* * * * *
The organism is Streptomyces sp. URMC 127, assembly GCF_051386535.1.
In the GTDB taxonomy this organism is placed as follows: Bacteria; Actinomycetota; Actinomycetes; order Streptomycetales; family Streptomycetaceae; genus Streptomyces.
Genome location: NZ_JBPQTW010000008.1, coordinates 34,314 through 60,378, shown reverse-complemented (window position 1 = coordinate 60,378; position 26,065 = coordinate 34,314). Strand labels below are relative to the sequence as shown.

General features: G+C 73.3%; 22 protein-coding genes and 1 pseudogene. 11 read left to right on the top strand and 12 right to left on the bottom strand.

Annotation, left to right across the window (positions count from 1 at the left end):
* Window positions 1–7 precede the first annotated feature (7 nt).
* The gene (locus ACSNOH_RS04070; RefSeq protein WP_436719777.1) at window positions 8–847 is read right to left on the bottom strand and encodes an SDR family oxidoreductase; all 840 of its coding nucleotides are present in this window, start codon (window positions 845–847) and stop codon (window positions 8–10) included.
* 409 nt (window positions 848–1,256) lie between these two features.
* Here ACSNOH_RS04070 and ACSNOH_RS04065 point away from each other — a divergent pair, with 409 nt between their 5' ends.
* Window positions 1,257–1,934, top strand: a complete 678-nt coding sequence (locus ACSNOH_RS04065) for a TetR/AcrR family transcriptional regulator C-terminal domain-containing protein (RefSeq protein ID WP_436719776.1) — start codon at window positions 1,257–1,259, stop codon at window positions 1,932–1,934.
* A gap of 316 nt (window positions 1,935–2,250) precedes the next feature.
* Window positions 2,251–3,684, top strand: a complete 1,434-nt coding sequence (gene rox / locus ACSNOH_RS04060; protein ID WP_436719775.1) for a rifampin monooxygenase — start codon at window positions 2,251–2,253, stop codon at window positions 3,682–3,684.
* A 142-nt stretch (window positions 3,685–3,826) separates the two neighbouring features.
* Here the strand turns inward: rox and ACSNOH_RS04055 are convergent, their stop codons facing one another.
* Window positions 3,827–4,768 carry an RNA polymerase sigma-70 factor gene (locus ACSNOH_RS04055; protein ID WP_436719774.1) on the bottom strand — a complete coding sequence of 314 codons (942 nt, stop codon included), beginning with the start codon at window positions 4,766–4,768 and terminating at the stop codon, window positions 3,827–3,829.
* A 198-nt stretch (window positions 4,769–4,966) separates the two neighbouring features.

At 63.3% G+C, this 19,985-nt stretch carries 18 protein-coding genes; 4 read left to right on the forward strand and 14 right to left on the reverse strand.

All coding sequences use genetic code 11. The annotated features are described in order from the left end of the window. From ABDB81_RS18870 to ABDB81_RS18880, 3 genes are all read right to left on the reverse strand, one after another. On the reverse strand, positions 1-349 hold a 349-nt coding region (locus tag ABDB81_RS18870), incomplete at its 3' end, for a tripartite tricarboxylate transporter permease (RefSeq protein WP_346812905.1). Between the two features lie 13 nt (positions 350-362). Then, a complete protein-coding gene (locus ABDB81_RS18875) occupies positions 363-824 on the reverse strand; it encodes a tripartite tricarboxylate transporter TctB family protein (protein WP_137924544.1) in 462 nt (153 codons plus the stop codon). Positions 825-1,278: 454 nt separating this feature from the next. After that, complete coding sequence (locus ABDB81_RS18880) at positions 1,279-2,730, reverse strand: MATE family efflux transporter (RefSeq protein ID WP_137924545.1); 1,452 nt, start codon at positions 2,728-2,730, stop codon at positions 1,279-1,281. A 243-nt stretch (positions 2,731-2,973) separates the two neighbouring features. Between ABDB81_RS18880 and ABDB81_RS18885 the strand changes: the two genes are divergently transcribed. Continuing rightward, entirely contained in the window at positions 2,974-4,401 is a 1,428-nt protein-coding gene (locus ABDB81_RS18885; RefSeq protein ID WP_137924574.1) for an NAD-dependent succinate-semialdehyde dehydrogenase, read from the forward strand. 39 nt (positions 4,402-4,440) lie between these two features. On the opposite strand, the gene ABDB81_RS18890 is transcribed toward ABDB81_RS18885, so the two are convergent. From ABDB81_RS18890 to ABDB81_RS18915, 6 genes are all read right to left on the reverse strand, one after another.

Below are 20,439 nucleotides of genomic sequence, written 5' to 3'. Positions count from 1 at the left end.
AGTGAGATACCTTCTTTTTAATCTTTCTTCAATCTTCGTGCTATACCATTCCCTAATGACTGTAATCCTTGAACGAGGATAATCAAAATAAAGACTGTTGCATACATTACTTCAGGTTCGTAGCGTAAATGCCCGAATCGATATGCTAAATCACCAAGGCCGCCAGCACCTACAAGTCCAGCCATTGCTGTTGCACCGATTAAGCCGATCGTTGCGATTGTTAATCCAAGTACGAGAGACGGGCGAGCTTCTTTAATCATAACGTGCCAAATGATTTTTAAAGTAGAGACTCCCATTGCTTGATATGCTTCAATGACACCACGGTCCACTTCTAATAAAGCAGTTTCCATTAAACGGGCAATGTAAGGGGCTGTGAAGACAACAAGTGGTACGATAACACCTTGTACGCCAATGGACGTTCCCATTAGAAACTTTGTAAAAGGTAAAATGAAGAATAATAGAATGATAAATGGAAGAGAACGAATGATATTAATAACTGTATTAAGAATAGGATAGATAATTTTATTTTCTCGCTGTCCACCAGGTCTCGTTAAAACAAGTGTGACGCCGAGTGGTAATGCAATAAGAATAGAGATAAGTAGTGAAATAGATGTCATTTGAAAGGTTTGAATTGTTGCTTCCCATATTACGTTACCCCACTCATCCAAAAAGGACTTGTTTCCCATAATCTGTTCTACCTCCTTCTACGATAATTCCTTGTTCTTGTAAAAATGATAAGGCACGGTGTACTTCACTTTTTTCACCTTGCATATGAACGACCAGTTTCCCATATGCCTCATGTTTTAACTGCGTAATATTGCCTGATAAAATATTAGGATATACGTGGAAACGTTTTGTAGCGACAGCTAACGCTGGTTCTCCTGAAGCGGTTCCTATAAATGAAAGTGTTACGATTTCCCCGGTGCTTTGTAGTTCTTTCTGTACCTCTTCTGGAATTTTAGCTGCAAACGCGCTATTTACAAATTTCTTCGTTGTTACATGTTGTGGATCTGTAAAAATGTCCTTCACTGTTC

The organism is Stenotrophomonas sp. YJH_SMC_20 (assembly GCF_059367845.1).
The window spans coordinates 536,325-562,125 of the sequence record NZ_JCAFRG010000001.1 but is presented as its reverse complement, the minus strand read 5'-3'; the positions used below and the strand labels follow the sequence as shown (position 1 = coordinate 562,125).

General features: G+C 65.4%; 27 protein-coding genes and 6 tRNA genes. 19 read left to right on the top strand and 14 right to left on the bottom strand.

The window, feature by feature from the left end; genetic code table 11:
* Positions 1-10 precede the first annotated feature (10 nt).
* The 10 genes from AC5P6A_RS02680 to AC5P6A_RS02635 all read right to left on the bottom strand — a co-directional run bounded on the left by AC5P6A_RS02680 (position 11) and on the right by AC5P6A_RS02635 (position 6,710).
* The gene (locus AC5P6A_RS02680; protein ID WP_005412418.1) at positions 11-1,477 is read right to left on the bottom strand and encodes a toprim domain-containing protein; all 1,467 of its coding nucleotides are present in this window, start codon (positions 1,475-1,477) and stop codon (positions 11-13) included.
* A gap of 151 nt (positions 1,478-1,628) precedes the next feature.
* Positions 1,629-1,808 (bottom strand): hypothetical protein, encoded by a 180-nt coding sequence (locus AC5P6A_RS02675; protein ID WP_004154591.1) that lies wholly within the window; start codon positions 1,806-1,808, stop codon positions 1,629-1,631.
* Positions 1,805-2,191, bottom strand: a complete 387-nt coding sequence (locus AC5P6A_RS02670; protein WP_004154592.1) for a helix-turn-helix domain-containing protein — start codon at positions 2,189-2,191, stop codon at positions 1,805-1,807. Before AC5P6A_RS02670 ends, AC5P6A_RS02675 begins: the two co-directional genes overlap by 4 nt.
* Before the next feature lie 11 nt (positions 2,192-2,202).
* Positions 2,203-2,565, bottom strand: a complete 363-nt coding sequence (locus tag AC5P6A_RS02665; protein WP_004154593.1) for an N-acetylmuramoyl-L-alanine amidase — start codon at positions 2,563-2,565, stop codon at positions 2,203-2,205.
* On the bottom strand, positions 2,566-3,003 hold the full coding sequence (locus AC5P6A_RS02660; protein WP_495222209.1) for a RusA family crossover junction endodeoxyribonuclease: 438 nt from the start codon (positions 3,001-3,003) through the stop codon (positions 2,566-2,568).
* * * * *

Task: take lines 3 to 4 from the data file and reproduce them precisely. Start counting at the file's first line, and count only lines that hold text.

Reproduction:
Genome location: NZ_JBPQTW010000008.1, coordinates 34,314 through 60,378, shown reverse-complemented (window position 1 = coordinate 60,378; position 26,065 = coordinate 34,314). Strand labels below are relative to the sequence as shown.

General features: G+C 73.3%; 22 protein-coding genes and 1 pseudogene. 11 read left to right on the top strand and 12 right to left on the bottom strand.